Christianity means change is possible. Deep, fundamental change. It is possible to become tenderhearted when once you were callous and insensitive. It is possible to stop being dominated by bitterness and anger. It is possible to become a loving person no matter what your background has been.
The Bible assumes that God is the decisive factor in making us what we should be. With wonderful bluntness the Bible says, “Put away malice and be tenderhearted” (Ephesians 4:31–32). It does not say, “If you can…” Or: “If your parents were tenderhearted to you…” Or: “If you weren’t terribly wronged…” It says, “Be tenderhearted.”
This is wonderfully freeing. It frees us from the terrible fatalism that says change is impossible for me. It frees me from mechanistic views that make my background my destiny.
If I were in prison and Jesus walked into my cell and said, “Leave this place tonight,” I might be stunned, but if I trusted his goodness and power, I would feel a rush of hope that freedom is possible.
If it is night and the storm is raging and the waves are breaking high over the pier, and the Lord comes to me and says, “Set sail tomorrow morning,” there is a burst of hope in the dark. He is God. He knows what he is doing. His commands are not throw-away words.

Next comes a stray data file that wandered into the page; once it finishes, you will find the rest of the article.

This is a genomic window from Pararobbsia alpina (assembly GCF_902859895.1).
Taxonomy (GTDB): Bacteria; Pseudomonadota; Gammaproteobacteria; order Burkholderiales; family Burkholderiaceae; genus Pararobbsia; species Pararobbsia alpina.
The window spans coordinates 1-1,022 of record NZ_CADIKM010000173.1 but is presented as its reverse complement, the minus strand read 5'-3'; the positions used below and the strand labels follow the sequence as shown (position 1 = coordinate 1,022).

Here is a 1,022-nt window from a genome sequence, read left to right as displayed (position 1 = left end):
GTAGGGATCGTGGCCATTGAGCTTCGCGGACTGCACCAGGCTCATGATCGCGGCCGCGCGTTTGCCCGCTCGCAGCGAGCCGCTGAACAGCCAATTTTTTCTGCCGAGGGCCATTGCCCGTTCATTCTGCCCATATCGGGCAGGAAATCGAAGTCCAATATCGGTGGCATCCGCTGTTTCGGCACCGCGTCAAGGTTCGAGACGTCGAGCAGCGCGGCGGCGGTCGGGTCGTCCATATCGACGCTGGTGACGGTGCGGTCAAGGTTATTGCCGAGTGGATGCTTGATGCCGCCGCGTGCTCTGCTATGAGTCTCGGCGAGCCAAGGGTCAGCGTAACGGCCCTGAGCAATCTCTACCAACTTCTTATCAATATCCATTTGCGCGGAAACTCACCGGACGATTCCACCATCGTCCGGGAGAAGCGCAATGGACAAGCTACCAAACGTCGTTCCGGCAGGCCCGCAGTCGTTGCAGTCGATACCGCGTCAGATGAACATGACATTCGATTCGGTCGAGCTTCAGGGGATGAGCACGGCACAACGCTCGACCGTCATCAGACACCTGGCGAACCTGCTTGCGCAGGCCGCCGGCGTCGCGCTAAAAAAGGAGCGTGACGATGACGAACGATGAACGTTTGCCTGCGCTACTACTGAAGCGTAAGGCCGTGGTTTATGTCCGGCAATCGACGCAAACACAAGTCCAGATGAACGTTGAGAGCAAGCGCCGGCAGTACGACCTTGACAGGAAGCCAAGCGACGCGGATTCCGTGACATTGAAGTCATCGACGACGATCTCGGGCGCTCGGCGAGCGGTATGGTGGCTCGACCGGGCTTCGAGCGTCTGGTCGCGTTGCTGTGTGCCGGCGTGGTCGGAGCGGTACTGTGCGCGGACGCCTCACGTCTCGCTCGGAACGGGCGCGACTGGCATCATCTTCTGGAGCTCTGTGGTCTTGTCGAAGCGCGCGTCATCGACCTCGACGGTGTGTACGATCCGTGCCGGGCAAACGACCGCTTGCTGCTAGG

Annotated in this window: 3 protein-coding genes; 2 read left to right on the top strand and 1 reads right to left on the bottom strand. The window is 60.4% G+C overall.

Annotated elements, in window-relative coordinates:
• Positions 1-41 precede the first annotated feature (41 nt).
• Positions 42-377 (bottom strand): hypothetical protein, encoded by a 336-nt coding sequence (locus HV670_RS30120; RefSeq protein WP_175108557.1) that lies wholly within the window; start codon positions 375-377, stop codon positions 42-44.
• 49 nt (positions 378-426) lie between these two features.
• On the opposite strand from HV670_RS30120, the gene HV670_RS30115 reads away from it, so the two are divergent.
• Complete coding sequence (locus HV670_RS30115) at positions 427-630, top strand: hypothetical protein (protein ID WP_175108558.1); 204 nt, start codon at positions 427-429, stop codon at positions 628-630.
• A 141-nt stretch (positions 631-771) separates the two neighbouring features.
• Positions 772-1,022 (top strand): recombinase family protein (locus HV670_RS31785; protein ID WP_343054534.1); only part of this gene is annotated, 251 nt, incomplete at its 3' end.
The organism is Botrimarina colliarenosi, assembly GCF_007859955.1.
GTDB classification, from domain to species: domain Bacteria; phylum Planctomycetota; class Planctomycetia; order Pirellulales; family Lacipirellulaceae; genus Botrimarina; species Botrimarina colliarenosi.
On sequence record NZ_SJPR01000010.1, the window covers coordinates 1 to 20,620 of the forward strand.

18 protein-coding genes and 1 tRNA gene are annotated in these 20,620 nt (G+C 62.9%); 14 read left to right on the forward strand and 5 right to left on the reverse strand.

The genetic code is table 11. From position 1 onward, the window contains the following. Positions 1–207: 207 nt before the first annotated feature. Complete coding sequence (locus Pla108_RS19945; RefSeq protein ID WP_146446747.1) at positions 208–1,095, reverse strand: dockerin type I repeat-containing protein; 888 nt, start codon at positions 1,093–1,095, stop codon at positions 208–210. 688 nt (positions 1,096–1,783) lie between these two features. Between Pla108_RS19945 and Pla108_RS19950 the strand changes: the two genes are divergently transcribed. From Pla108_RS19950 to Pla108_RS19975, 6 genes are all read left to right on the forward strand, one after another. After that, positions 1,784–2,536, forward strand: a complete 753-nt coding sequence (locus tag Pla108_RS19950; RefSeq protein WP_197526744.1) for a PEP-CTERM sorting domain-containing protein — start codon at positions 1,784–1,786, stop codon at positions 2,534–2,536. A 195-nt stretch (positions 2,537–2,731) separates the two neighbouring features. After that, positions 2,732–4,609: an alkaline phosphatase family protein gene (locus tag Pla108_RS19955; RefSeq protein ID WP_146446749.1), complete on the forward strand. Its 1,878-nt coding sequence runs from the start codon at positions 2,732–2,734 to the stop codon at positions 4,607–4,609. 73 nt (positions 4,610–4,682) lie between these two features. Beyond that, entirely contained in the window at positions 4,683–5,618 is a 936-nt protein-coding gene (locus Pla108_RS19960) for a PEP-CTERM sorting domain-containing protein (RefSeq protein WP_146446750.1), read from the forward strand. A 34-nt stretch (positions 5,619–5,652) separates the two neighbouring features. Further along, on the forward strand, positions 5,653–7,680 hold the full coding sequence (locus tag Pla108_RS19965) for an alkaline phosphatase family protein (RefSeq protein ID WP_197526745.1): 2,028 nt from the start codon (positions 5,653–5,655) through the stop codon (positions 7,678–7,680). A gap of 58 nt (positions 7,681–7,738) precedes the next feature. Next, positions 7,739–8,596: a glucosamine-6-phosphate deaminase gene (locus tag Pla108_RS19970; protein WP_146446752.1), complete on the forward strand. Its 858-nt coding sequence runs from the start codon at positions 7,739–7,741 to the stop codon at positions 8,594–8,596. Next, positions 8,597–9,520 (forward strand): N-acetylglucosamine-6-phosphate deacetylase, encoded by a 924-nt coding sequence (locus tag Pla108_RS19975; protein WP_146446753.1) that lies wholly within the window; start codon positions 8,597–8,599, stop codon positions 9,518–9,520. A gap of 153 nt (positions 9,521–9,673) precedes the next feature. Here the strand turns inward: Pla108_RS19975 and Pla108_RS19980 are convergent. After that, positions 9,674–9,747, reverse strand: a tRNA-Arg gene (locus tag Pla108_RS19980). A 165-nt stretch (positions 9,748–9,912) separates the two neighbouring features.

His commands always come with freeing, life-changing truth to believe. For example,
And be kind to one another, tenderhearted, forgiving each other, just as God in Christ also has forgiven you. Therefore be imitators of God, as beloved children; and walk in love, just as Christ also loved you, and gave Himself up for us, an offering and a sacrifice to God as a fragrant aroma.
- God adopted us as his children. We have a new Father and a new family. This breaks the fatalistic forces of our “family-of-origin.” “Do not call anyone on earth your father; for one is your Father, He who is in heaven” (Matthew 23:9).
- God loves us as his children. We are “loved children.” The command to imitate the love of God does not hang in the air, it comes with power: “Be imitators of God as loved children.” “Love!” is the command and being loved is the power.
- God has forgiven us in Christ. Be tenderhearted and forgiving just as God in Christ forgave you. What God did is power to change. The command to be tenderhearted has more to do with what God did for you than what your mother did to you. This kind of command means you can change.
- Christ loved you and gave himself up for you. “Walk in love just as Christ loved you.” The command comes with life-changing truth. “Christ loved you.” At the moment when there is a chance to love and some voice says, “You are not a loving person,” you can say, “Christ’s love for me makes me a new kind of person. His command to love is just as surely possible for me as his promise of love is true for me.”
Praying with you (and St. Augustine), “Lord command what you will and grant what you command!”